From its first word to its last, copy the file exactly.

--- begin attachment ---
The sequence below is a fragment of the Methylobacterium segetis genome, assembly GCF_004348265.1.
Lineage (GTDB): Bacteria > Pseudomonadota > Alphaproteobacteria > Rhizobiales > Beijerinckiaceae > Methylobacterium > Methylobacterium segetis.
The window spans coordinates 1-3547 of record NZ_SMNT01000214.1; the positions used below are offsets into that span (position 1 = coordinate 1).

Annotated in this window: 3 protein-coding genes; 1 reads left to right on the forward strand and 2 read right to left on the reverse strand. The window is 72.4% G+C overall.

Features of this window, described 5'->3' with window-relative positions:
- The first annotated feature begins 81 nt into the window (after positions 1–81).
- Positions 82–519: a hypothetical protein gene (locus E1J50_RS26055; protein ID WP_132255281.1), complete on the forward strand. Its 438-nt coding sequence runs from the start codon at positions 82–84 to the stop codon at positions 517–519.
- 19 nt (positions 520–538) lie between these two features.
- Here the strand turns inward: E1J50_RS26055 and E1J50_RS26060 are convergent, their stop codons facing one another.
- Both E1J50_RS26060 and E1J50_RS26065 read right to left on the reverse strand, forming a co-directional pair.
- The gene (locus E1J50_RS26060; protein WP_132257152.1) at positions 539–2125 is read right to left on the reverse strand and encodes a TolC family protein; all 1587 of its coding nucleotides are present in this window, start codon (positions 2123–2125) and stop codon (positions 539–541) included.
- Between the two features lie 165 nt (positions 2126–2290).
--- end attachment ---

The sequence below is a fragment of the Methylobacterium segetis genome, assembly GCF_004348265.1.
Lineage (GTDB): Bacteria > Pseudomonadota > Alphaproteobacteria > Rhizobiales > Beijerinckiaceae > Methylobacterium > Methylobacterium segetis.
The window spans coordinates 1-3547 of record NZ_SMNT01000214.1; the positions used below are offsets into that span (position 1 = coordinate 1).

Annotated in this window: 3 protein-coding genes; 1 reads left to right on the forward strand and 2 read right to left on the reverse strand. The window is 72.4% G+C overall.

Features of this window, described 5'->3' with window-relative positions:
- The first annotated feature begins 81 nt into the window (after positions 1–81).
- Positions 82–519: a hypothetical protein gene (locus E1J50_RS26055; protein ID WP_132255281.1), complete on the forward strand. Its 438-nt coding sequence runs from the start codon at positions 82–84 to the stop codon at positions 517–519.
- 19 nt (positions 520–538) lie between these two features.
- Here the strand turns inward: E1J50_RS26055 and E1J50_RS26060 are convergent, their stop codons facing one another.
- Both E1J50_RS26060 and E1J50_RS26065 read right to left on the reverse strand, forming a co-directional pair.
- The gene (locus E1J50_RS26060; protein WP_132257152.1) at positions 539–2125 is read right to left on the reverse strand and encodes a TolC family protein; all 1587 of its coding nucleotides are present in this window, start codon (positions 2123–2125) and stop codon (positions 539–541) included.
- Between the two features lie 165 nt (positions 2126–2290).